The nickel and cobalt industries play an important role in the global economy and serve as essential components in various industrial processes and technologies. These metals are known for their unique properties and versatile applications, making them indispensable in industries ranging from stainless steel manufacturing to advanced battery technologies. As important players in the transition to sustainable energy solutions and technological advances, nickel and cobalt have received a lot of attention in recent years.

The production of nickel and cobalt from primary sources involves enrichment and hydrometallurgical and pyrometallurgical processing. Nickel is recovered from lateritic oxides, either as ferronickel from saprolite ores or

as an intermediate mixed sulfide or hydroxides from limonite ores. Intermediate products are refined into high-purity nickel. Cobalt in nickel ores is recovered during refining. Recycling of nickel and cobalt also takes place to a significant extent through the reuse of alloy materials.

Among other processing methods, the High-Pressure Acid Leach (HPAL) process is a hydrometallurgical technique for the extraction of valuable metals, particularly nickel and cobalt, from laterite ores. Laterite ores are a type of ore that is rich in iron and low in sulphur, but also contains significant amounts of nickel and cobalt. The HPAL process addresses the challenges posed by low nickel content and high impurity levels in these ores and has as a major benefit the ability to quickly leach nickel and cobalt from laterite ores.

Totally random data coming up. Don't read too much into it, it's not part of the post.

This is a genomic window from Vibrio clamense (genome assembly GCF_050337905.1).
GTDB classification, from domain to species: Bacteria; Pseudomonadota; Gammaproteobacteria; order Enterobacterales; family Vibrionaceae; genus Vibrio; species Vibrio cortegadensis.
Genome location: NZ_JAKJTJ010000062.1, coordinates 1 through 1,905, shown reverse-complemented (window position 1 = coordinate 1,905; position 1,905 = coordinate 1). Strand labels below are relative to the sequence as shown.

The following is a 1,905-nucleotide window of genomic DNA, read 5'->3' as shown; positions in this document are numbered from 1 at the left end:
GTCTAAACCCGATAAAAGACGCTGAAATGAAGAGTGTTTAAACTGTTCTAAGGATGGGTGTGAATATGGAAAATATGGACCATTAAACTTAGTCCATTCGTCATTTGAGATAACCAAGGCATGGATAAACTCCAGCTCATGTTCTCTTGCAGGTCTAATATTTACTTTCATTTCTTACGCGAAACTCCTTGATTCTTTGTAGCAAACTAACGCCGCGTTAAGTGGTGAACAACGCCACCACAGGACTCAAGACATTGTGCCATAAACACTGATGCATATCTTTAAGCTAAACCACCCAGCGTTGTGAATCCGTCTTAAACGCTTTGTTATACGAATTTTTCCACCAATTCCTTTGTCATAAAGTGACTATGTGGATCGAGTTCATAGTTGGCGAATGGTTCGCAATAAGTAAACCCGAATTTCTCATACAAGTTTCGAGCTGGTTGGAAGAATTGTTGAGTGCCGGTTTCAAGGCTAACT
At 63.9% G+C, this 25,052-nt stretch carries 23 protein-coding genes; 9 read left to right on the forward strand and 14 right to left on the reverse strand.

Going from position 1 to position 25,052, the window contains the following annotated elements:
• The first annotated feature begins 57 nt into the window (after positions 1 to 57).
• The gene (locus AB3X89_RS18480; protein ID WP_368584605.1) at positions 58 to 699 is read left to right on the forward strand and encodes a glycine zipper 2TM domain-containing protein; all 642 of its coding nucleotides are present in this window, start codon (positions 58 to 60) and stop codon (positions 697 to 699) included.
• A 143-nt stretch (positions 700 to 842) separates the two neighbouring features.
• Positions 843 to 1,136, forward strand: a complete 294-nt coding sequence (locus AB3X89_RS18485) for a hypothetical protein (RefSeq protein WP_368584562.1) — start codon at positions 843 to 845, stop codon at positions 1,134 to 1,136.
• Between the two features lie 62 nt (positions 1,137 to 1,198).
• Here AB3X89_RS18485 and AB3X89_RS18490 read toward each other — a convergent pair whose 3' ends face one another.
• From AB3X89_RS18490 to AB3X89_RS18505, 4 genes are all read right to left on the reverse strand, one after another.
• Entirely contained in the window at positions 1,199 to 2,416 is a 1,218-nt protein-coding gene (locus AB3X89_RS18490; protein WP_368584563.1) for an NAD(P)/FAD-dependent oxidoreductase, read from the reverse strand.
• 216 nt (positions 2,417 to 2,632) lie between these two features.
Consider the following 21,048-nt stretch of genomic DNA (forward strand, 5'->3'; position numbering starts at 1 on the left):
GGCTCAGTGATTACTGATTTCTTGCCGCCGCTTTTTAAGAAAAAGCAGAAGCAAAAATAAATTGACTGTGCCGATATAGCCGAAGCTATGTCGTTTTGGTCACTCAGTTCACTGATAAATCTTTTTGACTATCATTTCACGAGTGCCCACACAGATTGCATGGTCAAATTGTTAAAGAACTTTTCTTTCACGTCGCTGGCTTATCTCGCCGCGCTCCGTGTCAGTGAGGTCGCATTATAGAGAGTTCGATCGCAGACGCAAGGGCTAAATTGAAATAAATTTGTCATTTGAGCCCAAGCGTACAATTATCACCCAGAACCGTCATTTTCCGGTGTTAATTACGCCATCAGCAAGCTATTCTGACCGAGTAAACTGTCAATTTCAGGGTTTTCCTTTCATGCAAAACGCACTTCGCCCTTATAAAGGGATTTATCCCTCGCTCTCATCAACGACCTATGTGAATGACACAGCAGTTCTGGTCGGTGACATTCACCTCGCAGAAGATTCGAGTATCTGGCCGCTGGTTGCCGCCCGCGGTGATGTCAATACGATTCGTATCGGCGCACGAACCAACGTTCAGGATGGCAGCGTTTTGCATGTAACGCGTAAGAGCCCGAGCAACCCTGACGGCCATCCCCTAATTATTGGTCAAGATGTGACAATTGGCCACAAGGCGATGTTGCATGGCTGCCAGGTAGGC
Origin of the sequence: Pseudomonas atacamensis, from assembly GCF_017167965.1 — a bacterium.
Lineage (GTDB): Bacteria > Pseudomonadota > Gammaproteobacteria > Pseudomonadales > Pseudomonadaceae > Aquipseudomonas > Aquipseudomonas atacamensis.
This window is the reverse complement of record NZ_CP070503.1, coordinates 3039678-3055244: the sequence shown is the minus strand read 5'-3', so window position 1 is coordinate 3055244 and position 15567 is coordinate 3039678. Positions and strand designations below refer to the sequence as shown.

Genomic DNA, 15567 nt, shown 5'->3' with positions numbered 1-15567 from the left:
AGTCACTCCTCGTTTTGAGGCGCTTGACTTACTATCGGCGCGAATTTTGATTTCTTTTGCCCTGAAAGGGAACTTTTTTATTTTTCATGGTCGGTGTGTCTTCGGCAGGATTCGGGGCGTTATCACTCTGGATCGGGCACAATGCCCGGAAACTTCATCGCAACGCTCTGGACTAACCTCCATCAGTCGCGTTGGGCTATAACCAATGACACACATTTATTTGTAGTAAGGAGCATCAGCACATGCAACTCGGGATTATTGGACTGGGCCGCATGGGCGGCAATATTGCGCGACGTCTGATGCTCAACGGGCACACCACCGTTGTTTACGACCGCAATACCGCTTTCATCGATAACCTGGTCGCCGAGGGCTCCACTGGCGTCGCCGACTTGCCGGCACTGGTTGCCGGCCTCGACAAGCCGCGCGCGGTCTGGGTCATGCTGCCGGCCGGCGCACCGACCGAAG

For the processing of laterite nickel and cobalt in HPAL plants, it is necessary to heat a slurry flow. In most plants direct heating with steam injection is used to heat the slurry. The disadvantages of using direct heat transfer by employing direct steam injection is that the fresh slurry feed is diluted with the condensates.

There has always been a drive to apply indirect heating in HPAL plants because of the benefits of indirect heating in comparison with direct heating:

  • Increase autoclave production capacity;
  • Reduced acid consumption;
  • Reduced neutralising agent consumption;
  • Recovery of demineralised condensate and process condensate.

However, while indirect heating methods can be effective in some situations, they come with issues and challenges in the context of HPAL, such as severe fouling of the heat exchangers and the related issues like reduced heat transfer, shutdowns and maintenance.

With the KLAREN self-cleaning heat exchanger technology, most of these issues and challenges can be overcome.

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